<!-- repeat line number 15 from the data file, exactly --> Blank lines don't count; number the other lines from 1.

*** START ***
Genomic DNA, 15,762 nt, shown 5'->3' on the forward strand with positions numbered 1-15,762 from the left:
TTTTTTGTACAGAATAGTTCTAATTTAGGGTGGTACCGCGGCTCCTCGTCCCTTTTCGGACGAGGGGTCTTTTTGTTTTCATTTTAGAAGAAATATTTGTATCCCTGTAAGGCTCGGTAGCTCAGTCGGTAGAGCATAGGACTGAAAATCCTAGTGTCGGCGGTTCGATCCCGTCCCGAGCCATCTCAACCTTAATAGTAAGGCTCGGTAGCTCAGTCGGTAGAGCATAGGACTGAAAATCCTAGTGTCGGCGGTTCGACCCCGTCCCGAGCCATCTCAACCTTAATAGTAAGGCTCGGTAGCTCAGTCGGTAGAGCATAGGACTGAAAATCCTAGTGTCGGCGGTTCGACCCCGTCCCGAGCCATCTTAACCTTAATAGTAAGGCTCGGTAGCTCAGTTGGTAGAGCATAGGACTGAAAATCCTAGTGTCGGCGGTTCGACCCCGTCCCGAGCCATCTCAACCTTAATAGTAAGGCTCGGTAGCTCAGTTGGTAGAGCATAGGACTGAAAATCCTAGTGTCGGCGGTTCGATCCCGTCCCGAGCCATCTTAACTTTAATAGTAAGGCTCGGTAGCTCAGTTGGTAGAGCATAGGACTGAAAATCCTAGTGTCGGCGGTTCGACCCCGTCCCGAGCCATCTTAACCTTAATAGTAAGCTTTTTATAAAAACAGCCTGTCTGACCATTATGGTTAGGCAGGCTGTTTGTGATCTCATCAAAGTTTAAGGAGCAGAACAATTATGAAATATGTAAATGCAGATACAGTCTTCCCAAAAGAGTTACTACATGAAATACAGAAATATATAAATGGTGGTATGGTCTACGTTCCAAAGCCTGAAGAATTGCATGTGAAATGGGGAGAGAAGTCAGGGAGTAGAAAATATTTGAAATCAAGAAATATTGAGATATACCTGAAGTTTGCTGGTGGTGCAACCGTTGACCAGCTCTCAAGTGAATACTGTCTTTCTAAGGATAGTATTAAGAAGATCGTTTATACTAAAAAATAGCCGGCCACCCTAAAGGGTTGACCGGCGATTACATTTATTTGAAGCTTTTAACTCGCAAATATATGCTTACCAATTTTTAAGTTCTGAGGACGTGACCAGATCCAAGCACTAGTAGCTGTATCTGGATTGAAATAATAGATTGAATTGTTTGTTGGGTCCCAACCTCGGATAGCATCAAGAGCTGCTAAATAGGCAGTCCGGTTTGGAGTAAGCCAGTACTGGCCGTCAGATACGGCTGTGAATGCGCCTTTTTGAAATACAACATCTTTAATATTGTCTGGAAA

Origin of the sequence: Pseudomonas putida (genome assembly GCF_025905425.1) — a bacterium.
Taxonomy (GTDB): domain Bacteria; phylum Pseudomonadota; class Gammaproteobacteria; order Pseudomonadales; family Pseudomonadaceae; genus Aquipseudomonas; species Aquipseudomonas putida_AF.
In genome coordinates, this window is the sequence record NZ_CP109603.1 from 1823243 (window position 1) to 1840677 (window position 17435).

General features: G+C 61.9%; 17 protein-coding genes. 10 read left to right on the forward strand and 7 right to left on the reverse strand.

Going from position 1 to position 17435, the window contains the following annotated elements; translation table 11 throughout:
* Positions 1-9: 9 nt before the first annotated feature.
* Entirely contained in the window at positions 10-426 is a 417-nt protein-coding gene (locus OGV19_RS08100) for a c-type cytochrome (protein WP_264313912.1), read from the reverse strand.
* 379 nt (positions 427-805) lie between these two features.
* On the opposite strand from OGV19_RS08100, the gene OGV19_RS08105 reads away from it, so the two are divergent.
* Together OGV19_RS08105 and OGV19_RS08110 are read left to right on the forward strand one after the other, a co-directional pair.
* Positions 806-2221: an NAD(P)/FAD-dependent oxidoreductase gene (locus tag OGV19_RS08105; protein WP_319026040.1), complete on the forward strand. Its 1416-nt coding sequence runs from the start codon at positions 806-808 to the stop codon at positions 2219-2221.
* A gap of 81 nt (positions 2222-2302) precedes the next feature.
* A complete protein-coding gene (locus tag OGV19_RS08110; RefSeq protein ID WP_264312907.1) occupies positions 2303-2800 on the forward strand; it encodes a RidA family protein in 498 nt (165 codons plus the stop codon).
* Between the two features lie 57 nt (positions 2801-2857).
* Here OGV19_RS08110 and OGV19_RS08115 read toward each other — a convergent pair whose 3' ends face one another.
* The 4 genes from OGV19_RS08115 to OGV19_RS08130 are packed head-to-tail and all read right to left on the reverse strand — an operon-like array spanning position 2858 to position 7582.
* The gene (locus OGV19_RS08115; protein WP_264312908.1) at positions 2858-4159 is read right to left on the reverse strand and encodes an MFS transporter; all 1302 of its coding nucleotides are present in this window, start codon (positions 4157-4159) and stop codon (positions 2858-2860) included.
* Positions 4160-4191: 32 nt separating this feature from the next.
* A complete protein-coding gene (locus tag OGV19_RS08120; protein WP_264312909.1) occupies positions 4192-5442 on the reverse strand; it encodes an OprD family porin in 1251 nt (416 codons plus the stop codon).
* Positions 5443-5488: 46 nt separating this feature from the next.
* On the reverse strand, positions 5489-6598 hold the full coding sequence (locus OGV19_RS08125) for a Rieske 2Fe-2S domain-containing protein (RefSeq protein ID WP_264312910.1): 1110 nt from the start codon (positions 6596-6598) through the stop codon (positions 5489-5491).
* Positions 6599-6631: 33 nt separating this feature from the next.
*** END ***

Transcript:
* A complete protein-coding gene (locus tag OGV19_RS08110; RefSeq protein ID WP_264312907.1) occupies positions 2303-2800 on the forward strand; it encodes a RidA family protein in 498 nt (165 codons plus the stop codon).